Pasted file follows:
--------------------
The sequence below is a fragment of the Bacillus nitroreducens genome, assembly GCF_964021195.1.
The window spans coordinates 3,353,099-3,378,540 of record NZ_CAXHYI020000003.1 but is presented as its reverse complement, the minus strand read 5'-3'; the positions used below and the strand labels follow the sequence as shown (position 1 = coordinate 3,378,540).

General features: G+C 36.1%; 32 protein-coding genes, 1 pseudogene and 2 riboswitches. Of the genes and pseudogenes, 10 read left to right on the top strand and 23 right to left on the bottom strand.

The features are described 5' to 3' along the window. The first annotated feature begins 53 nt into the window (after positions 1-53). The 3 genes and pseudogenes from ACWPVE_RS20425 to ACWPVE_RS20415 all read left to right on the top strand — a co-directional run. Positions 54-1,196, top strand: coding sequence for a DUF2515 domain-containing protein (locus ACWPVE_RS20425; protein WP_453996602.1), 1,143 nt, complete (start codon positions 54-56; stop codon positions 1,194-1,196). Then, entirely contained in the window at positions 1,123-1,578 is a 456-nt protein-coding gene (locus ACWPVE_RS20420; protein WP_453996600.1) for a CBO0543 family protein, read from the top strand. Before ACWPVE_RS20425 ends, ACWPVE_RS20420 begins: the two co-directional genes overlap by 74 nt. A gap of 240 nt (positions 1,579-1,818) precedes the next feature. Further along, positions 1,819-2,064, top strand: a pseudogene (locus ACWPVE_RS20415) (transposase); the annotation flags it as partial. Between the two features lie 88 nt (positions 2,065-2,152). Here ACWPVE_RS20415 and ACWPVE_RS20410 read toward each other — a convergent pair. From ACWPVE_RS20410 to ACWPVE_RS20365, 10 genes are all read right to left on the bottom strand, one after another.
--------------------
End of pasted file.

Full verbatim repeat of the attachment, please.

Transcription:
The sequence below is a fragment of the Bacillus nitroreducens genome, assembly GCF_964021195.1.
The window spans coordinates 3,353,099-3,378,540 of record NZ_CAXHYI020000003.1 but is presented as its reverse complement, the minus strand read 5'-3'; the positions used below and the strand labels follow the sequence as shown (position 1 = coordinate 3,378,540).

General features: G+C 36.1%; 32 protein-coding genes, 1 pseudogene and 2 riboswitches. Of the genes and pseudogenes, 10 read left to right on the top strand and 23 right to left on the bottom strand.

The features are described 5' to 3' along the window. The first annotated feature begins 53 nt into the window (after positions 1-53). The 3 genes and pseudogenes from ACWPVE_RS20425 to ACWPVE_RS20415 all read left to right on the top strand — a co-directional run. Positions 54-1,196, top strand: coding sequence for a DUF2515 domain-containing protein (locus ACWPVE_RS20425; protein WP_453996602.1), 1,143 nt, complete (start codon positions 54-56; stop codon positions 1,194-1,196). Then, entirely contained in the window at positions 1,123-1,578 is a 456-nt protein-coding gene (locus ACWPVE_RS20420; protein WP_453996600.1) for a CBO0543 family protein, read from the top strand. Before ACWPVE_RS20425 ends, ACWPVE_RS20420 begins: the two co-directional genes overlap by 74 nt. A gap of 240 nt (positions 1,579-1,818) precedes the next feature. Further along, positions 1,819-2,064, top strand: a pseudogene (locus ACWPVE_RS20415) (transposase); the annotation flags it as partial. Between the two features lie 88 nt (positions 2,065-2,152). Here ACWPVE_RS20415 and ACWPVE_RS20410 read toward each other — a convergent pair. From ACWPVE_RS20410 to ACWPVE_RS20365, 10 genes are all read right to left on the bottom strand, one after another.